Handguns figure in the intertwining lives of nine people. Warren shoots his wife Helen's lover and his defense is that he thought he was shooting an intruder. She leaves him; the lawyer ...
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Handguns figure in the intertwining lives of nine people. Warren shoots his wife Helen's lover and his defense is that he thought he was shooting an intruder. She leaves him; the lawyer helps her get a job with a nutty, reclusive computer wizard who waves a pistol about, sometimes at Helen. Tennel, the computer geek's ex-assistant, lands a video-store job and is smitten by Annabel Lee, an aggressive street kid who likes complaining about men to her pistol-packing psychotic brother to set him off. In secret, Annabel starts an affair with the lawyer, who has both a pistol and a gay lover, who becomes jealous. He has a pistol too. A cool (and armed) cop stays on Warren's tail. Written by
A well-crafted, rhythmic story knitting together a dozen lives (some well-explored, some not-enough) with handguns as the common thread.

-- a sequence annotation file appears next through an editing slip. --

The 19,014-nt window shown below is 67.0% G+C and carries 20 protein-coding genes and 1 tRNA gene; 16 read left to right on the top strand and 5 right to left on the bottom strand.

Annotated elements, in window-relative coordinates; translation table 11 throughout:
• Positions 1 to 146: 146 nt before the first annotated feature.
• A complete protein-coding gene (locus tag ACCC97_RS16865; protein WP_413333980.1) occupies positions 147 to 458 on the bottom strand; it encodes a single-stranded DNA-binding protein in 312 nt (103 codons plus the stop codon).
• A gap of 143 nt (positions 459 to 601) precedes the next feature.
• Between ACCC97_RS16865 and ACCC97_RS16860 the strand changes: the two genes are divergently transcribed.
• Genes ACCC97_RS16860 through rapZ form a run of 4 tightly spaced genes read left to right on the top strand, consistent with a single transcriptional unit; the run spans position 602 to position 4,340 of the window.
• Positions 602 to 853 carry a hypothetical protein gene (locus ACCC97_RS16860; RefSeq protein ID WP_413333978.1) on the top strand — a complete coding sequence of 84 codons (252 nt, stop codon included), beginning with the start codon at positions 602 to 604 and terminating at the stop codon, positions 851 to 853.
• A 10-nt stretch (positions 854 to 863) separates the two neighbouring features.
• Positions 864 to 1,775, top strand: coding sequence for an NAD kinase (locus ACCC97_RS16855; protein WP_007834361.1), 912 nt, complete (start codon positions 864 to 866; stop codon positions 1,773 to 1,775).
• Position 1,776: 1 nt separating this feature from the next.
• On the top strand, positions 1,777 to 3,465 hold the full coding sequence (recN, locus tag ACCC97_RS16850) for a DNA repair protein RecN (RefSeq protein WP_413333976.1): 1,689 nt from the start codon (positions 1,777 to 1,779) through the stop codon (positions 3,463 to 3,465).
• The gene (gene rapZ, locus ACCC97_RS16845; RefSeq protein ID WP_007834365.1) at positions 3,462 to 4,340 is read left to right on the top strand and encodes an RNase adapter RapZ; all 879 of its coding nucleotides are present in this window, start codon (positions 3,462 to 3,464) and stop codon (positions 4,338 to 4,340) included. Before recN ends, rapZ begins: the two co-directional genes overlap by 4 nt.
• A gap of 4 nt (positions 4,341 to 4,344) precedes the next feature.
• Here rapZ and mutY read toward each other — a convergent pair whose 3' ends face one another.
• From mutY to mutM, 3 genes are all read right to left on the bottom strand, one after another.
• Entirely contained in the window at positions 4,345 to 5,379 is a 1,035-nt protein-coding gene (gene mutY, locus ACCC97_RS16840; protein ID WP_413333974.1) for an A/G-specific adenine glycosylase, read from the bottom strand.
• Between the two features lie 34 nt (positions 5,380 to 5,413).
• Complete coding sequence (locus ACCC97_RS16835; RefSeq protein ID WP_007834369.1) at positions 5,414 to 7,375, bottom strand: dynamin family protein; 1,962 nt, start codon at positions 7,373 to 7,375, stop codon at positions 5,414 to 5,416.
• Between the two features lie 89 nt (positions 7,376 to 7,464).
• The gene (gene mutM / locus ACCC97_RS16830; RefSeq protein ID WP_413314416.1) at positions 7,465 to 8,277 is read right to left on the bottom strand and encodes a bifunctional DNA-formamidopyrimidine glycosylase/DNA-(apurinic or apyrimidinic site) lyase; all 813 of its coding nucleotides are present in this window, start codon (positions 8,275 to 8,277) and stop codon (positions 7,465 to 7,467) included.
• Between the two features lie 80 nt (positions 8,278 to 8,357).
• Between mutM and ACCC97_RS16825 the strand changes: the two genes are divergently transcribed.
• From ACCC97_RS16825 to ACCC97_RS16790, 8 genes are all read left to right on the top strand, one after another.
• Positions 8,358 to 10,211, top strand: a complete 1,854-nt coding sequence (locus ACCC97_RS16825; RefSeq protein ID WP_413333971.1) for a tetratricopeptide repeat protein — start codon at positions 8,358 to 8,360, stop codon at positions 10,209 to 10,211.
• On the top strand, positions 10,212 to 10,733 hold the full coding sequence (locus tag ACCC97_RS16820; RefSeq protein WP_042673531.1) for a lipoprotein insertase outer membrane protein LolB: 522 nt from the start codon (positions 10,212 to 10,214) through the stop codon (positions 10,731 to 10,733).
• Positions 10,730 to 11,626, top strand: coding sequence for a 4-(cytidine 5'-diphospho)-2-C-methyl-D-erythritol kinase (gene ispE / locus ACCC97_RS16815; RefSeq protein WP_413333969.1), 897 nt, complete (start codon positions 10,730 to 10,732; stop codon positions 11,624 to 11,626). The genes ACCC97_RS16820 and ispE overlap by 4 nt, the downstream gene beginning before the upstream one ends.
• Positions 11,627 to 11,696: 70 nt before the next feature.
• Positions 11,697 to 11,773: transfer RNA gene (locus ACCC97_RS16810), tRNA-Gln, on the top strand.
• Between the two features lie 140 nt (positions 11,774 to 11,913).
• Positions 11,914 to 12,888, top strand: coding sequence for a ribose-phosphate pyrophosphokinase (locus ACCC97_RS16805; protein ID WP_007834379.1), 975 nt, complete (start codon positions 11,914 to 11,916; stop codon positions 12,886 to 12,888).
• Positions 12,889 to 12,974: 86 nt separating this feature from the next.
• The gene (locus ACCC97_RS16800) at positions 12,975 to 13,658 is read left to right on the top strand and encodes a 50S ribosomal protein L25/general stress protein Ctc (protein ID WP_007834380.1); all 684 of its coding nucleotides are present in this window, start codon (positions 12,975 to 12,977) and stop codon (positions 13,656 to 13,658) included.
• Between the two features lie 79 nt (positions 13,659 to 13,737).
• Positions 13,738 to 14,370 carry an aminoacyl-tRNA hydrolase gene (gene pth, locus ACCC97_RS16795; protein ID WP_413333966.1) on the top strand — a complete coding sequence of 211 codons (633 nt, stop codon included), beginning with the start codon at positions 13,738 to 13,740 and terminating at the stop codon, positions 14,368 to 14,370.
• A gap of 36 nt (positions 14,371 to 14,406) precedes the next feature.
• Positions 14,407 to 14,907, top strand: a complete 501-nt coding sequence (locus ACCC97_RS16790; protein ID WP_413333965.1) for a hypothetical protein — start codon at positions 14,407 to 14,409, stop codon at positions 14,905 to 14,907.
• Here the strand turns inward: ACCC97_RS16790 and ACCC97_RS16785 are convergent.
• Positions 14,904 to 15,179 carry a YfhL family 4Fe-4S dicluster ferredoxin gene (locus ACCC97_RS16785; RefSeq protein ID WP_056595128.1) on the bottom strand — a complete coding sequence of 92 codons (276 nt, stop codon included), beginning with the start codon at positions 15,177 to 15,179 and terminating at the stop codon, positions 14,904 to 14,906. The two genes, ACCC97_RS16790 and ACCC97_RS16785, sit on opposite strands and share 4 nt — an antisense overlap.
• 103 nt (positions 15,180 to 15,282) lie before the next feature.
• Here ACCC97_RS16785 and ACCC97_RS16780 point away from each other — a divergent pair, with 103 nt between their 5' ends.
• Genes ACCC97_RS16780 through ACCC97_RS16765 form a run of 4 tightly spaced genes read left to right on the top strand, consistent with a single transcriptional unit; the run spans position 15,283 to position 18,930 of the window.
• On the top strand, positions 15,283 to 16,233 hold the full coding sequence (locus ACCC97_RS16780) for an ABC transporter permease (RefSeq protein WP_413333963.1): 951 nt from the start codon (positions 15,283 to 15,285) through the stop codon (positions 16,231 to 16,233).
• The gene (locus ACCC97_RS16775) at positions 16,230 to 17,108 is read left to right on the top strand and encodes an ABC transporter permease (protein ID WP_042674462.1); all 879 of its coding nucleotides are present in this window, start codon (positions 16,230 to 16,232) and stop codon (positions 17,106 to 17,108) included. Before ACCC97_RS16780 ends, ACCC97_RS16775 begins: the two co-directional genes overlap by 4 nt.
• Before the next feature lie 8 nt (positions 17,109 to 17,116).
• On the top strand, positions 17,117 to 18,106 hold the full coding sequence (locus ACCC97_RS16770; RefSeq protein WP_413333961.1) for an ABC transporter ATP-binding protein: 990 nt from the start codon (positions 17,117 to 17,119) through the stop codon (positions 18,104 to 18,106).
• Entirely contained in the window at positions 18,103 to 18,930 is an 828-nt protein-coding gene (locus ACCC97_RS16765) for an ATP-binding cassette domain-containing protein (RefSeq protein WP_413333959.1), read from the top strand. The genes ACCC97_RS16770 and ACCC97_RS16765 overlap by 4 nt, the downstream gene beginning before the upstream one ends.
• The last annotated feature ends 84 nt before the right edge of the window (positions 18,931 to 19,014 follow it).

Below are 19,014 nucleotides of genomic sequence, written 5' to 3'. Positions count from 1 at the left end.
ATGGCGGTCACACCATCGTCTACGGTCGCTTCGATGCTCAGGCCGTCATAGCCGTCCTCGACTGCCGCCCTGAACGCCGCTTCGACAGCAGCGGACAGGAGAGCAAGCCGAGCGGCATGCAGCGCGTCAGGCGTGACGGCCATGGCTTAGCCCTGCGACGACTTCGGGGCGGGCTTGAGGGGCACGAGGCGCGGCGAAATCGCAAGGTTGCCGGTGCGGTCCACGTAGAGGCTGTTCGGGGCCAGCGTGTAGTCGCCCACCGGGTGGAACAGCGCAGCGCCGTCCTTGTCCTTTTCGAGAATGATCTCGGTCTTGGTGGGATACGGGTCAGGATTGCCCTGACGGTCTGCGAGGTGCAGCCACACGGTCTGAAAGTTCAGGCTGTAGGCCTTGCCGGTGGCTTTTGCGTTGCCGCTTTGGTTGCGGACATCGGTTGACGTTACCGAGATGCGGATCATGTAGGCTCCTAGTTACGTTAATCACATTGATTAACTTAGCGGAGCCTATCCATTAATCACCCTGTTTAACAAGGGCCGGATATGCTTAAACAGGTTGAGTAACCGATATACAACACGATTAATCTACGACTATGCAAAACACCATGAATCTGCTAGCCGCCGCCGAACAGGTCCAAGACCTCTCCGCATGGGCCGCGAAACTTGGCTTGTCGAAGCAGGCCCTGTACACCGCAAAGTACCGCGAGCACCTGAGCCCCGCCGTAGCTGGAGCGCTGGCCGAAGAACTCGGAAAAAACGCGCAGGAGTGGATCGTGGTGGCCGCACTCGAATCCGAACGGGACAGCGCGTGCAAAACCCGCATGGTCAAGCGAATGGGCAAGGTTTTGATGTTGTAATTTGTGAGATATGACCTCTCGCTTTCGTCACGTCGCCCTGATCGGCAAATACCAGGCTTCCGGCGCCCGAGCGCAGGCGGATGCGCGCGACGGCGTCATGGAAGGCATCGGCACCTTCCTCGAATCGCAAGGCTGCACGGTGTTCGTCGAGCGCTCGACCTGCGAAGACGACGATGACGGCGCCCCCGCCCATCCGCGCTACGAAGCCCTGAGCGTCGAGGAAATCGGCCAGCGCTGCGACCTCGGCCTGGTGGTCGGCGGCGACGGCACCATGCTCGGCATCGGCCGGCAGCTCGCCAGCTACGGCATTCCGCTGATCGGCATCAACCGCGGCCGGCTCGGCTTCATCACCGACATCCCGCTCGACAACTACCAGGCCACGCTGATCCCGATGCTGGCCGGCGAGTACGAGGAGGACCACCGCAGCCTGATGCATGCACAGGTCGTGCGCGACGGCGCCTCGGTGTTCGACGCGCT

Like Short Cuts or Magnolia, the story builds not though a single protagonist/antagonist pair, but through a mosaic of different people. The ensemble cast (especially Joan Allen, Andre Braugher, Gary Sinise, Jeff Daniels and Anna Paquin)is wonderful and except for Allen, all play parts that seem well outside their usual range. Braugher and Daniels especially play parts different from what they've done before and both are convincing. Only an accomplished stage actor like Sinise could have fully developed "Morgan", a character that could too easily have become a charicature; he probably deserved some award nominations for supporting actor for this, and it makes it more poignant seeing him in the mindless commercial pap that dominates his career.
The core theme is how guns, and owning them, affect different personalities. Some changes are the same in all the new gun owners; most are different. While it's clearly an anti-handgun film, I don't find that offensive; it's clear the writer knew actual urban people who obtained handguns and the way urban handgun toters change, sometimes subtlely, sometimes significantly. If you're a member of The Second Amendment Foundation or a survivalist whacko, you won't appreciate the film, but any of the 94% of the population that isn't will relish the tart commentary.
Editing and cinematography are both crisp and add a lot to the story.
This is a very, very good movie in every respect. I recommend it strongly.
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